Dr. N. Z. Anderson, 1871-1955, was a physician, real estate owner, Vice President of the Bank of Covington, and President of the First National Bank. He was the son of Colonel Newton Anderson who served as the sheriff of Newton County during the mid eighteen hundreds. Dr. Anderson purchased the house and the ground upon which it was located with the remainder of the block being divided for other business. Possibly a portion of the site became the location of the Pitts House Hotel which is described as being in operation at the northwest corner of Hendricks Street and Washington Street. This hotel was still in operation in 1916 and expanded to become the Flowers Hotel Annex. The Jones House Hotel is thought to have been located at the north side of Clark Street and Hendrix Street. Very
1 ittle is known about the surrounding property and it is certain that Dr. Anderson did not reside or practice on the property. The first individual to occupy the house, Wolf Cohen, purchased the house from Dr. Anderson in 1907.

While the history of Cohen’s Clothing Store owned by Abe Cohen and Wolf Cohen is documented extensively through advertisements and newsworthy events such as a damaging fire, the history of the house remains obscure during this time period. However, it is known that Mr. Cohen? a native of Prussia, accomplished the major feat of reassembling the entire block of land. Although the year is not known, Mr. Cohen during the period of purchase in 1907 and his death in Baltimore in 1933 turned the house from its frontal orientation on Clark Street to a position of fronting on Washington Street. COf note is the fact that the original address of the house may or may not have been Clark Street since Washington Street, Clark Street and Floyd Street were often confused until the streets were officially named in 1889.) This was during a time period when moving houses was a somewhat popular pastime. Mr. Cohen’s family sold the house which was purchased for $1500 in 1907 for $4500 in 1924. The cost of reassembling the surrounding land is not known. Once again Dr. N. Z. Anderson with a partner, N. Kaplan, purchased the house and land.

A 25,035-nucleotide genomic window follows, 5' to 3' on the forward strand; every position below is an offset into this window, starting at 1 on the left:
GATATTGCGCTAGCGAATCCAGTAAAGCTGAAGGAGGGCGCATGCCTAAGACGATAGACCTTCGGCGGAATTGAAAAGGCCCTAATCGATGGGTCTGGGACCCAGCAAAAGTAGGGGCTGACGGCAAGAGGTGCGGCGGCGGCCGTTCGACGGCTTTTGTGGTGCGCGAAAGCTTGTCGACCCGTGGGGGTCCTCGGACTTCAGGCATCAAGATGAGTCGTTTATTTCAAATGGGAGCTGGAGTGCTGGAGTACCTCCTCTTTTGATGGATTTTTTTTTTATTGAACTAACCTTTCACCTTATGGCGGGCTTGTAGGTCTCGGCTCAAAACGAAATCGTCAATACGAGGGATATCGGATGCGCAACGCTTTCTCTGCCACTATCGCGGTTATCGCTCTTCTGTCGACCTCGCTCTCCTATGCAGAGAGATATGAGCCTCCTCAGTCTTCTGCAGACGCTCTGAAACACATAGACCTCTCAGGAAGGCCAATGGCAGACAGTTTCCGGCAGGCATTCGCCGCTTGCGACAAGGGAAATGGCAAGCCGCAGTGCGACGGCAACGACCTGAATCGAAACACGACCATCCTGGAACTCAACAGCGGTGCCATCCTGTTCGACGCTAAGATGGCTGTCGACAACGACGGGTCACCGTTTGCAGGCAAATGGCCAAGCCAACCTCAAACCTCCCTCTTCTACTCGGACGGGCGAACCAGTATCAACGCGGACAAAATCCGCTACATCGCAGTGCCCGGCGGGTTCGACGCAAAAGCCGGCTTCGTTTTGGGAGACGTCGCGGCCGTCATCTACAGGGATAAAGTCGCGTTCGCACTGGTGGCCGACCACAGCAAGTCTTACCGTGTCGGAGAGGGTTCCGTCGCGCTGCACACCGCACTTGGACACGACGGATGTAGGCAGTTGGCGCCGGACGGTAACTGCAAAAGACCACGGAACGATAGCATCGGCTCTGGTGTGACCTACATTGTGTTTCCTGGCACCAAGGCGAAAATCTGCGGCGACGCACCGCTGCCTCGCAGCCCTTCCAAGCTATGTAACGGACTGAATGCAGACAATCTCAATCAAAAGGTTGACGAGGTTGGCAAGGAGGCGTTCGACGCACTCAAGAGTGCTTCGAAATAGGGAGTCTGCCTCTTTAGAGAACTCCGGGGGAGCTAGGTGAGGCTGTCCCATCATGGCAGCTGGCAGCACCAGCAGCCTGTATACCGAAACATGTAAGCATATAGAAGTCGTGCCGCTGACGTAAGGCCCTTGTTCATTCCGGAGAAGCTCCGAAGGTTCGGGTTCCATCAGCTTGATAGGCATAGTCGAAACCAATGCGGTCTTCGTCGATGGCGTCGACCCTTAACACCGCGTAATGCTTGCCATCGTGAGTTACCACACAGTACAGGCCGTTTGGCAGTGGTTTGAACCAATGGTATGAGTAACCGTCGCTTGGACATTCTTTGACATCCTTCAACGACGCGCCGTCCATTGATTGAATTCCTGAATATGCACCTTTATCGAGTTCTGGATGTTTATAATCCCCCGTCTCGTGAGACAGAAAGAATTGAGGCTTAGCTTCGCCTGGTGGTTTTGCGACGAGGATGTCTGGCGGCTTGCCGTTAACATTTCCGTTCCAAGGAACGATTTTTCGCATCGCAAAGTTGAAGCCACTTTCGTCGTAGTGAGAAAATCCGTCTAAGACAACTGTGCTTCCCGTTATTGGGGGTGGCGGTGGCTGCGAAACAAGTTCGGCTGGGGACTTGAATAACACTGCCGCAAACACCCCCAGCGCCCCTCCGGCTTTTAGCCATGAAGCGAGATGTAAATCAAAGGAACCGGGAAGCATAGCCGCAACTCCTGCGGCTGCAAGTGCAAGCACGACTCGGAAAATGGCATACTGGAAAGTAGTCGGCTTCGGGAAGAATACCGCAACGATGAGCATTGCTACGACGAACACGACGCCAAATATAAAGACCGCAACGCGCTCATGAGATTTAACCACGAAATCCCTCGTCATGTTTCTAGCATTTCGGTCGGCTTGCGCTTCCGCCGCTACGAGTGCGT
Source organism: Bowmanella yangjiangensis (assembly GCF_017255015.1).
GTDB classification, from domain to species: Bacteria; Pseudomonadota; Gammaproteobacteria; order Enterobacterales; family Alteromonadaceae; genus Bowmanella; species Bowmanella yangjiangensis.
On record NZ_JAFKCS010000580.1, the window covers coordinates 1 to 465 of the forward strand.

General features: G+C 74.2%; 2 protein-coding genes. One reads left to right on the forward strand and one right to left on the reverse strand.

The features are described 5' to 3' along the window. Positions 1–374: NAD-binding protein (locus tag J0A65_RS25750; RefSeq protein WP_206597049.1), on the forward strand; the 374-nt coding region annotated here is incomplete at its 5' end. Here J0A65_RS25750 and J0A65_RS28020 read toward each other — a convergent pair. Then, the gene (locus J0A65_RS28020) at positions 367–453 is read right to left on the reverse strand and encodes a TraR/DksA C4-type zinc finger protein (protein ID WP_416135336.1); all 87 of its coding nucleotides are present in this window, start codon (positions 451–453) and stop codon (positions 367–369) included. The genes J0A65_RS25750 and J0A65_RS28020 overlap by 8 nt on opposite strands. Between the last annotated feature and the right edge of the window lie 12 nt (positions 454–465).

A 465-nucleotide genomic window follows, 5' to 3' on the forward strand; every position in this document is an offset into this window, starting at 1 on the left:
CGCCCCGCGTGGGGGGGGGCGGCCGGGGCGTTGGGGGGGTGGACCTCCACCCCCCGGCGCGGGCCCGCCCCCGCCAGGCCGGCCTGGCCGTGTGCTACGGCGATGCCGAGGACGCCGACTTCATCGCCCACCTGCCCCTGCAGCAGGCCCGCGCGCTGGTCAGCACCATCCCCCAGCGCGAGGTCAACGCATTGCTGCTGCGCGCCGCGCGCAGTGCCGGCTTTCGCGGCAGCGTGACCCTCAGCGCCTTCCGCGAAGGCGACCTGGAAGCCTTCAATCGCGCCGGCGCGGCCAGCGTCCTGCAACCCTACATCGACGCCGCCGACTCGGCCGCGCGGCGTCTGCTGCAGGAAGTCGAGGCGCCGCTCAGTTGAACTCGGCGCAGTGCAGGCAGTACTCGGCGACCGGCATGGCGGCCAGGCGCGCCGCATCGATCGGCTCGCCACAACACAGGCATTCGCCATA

Dr. Anderson and N. Kaplan are shown as the owners of record from 1924 to 1940. During this time the house was operated as an apartment house. Many families in this town have relatives who at one time or another resided in the house. The house and plot was sold to the J. 0. Allen family around 1940.

Mr. J. W. Allen and his family owned and operated Allen’s $0.10 Store on the Square in the block which now houses Mayfield’s Ace Hardware. The Allen family relocated to Acworth and subsequently sold the house to Joseph Byron Mobley in 1978. Mr. and Mrs. Allen began renovations which the Mobley family continued.